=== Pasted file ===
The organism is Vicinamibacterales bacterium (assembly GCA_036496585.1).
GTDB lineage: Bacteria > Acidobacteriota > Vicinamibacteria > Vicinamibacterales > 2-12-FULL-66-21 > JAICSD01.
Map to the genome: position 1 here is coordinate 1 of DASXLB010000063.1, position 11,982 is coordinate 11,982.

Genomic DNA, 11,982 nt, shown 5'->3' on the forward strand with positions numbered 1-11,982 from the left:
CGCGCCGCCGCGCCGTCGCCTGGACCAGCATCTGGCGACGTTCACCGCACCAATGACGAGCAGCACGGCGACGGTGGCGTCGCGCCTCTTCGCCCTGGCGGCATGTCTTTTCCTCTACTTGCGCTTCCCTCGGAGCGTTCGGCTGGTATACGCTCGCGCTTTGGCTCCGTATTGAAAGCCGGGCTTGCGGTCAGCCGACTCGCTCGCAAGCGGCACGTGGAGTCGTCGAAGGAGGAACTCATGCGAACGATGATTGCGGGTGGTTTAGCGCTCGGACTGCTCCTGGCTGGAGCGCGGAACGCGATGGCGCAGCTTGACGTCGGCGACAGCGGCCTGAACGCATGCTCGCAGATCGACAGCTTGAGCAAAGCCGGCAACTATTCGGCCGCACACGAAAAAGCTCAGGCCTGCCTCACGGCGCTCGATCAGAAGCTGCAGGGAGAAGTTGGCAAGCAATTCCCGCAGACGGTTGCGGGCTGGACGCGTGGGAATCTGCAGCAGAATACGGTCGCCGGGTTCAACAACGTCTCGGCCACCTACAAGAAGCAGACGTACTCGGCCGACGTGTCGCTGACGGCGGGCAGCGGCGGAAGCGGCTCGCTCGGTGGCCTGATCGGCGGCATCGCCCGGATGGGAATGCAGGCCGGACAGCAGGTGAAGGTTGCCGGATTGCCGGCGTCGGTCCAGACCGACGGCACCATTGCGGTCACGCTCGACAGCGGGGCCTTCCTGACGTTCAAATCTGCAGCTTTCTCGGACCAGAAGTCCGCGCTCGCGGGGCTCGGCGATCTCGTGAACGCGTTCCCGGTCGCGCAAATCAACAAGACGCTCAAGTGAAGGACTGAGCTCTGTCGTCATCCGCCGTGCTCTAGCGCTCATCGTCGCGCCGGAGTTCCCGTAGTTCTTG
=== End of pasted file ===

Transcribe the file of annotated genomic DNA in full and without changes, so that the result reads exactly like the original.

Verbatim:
The organism is Vicinamibacterales bacterium (assembly GCA_036496585.1).
GTDB lineage: Bacteria > Acidobacteriota > Vicinamibacteria > Vicinamibacterales > 2-12-FULL-66-21 > JAICSD01.
Map to the genome: position 1 here is coordinate 1 of DASXLB010000063.1, position 11,982 is coordinate 11,982.

Genomic DNA, 11,982 nt, shown 5'->3' on the forward strand with positions numbered 1-11,982 from the left:
CGCGCCGCCGCGCCGTCGCCTGGACCAGCATCTGGCGACGTTCACCGCACCAATGACGAGCAGCACGGCGACGGTGGCGTCGCGCCTCTTCGCCCTGGCGGCATGTCTTTTCCTCTACTTGCGCTTCCCTCGGAGCGTTCGGCTGGTATACGCTCGCGCTTTGGCTCCGTATTGAAAGCCGGGCTTGCGGTCAGCCGACTCGCTCGCAAGCGGCACGTGGAGTCGTCGAAGGAGGAACTCATGCGAACGATGATTGCGGGTGGTTTAGCGCTCGGACTGCTCCTGGCTGGAGCGCGGAACGCGATGGCGCAGCTTGACGTCGGCGACAGCGGCCTGAACGCATGCTCGCAGATCGACAGCTTGAGCAAAGCCGGCAACTATTCGGCCGCACACGAAAAAGCTCAGGCCTGCCTCACGGCGCTCGATCAGAAGCTGCAGGGAGAAGTTGGCAAGCAATTCCCGCAGACGGTTGCGGGCTGGACGCGTGGGAATCTGCAGCAGAATACGGTCGCCGGGTTCAACAACGTCTCGGCCACCTACAAGAAGCAGACGTACTCGGCCGACGTGTCGCTGACGGCGGGCAGCGGCGGAAGCGGCTCGCTCGGTGGCCTGATCGGCGGCATCGCCCGGATGGGAATGCAGGCCGGACAGCAGGTGAAGGTTGCCGGATTGCCGGCGTCGGTCCAGACCGACGGCACCATTGCGGTCACGCTCGACAGCGGGGCCTTCCTGACGTTCAAATCTGCAGCTTTCTCGGACCAGAAGTCCGCGCTCGCGGGGCTCGGCGATCTCGTGAACGCGTTCCCGGTCGCGCAAATCAACAAGACGCTCAAGTGAAGGACTGAGCTCTGTCGTCATCCGCCGTGCTCTAGCGCTCATCGTCGCGCCGGAGTTCCCGTAGTTCTTG